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It is perfectly normal for everyone to find their favourite products in the supermarket. Unfortunately, this sometimes conceals a difficult relationship between suppliers and their clients.

Often, the supply of these products is the result of tough and bitter negotiations between supermarkets and their suppliers. Several recent press articles and documentaries have shown that suppliers are often in a very weak economic position compared to the big players.

To put an end to these, sometimes, unbalanced relationships, a directive was issued on unfair trading practices between companies active within the agricultural and food supply chain. Since this directive had to be transposed into Belgian law, it was necessary, despite the recent introduction of the B2B legislation, to intervene again in the contractual freedom between businesses.

1. Why?

When the Belgian legislator adopted the B2B law in April 2019, it was not the only one to interfere in the contractual and commercial relations between enterprises. In the same month, the European Parliament adopted the Directive on unfair trading practices in business-to-business relationships in the agriculture and food supply chain.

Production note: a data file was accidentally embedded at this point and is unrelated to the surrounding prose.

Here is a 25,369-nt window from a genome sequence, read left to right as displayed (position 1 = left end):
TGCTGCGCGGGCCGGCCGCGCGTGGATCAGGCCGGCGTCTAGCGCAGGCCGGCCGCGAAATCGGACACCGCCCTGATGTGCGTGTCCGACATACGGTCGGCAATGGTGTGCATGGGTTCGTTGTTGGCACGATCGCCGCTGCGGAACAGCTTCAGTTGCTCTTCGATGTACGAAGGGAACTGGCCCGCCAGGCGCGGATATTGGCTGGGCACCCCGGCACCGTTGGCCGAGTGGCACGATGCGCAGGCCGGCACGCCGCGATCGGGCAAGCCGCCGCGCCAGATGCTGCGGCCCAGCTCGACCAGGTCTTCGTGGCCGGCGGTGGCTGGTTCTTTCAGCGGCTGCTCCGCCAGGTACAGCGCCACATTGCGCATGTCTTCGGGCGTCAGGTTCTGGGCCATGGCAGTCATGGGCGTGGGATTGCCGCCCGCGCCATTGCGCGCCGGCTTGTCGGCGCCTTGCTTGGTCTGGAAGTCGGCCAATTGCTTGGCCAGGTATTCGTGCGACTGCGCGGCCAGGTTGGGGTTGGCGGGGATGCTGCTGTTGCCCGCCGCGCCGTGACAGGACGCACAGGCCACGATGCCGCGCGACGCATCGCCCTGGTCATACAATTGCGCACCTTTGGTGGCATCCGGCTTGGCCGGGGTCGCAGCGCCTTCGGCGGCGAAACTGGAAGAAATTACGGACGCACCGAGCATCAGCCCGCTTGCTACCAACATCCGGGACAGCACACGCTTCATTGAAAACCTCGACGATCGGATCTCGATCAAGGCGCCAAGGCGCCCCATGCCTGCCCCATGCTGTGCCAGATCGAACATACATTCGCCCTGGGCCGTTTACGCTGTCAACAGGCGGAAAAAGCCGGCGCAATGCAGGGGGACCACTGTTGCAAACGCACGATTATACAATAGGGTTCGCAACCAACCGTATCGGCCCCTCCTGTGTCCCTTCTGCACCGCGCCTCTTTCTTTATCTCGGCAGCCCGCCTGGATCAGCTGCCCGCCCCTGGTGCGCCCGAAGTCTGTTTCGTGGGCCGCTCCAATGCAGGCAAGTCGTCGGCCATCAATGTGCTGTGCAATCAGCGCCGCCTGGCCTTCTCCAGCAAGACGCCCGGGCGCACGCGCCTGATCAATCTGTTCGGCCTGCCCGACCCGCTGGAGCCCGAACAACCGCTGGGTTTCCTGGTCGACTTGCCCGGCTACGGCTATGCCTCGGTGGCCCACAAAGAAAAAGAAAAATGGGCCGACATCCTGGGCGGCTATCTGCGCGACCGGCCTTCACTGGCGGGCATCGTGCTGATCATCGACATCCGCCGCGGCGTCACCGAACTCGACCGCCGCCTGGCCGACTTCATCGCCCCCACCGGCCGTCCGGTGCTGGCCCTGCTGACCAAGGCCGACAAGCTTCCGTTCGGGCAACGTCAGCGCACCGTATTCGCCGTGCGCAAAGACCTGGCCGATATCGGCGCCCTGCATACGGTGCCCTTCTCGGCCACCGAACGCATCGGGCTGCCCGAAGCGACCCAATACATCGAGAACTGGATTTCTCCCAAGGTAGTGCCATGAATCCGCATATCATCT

The food supply chain is characterised by a large number of initial producers (farmers and manufacturers) and a wide consumer market, with only a handful of buying offices and supermarket chains in between. This is referred to as an hourglass model, which in itself leads to a major imbalance in the economic and legal power relations between the various actors.

This prompted the European legislator to ban a series of specific trading practices and clauses within this sector.

This directive was to be transposed in the national Member States by 1 May 2021 and to enter into force on 1 November 2021. However, today, on 15 December 2021, the final transposition law was published in Belgium. 

2. Who is involved?

The Directive aims to curb a number of existing trading practices within the food supply chain. The scope is very broad. 

All B2B agreements between buyers and suppliers in the agricultural and food supply chain will have to comply with it unless the supplier has an annual turnover in excess of €350 million. The latter are therefore considered to be large suppliers, who need less protection.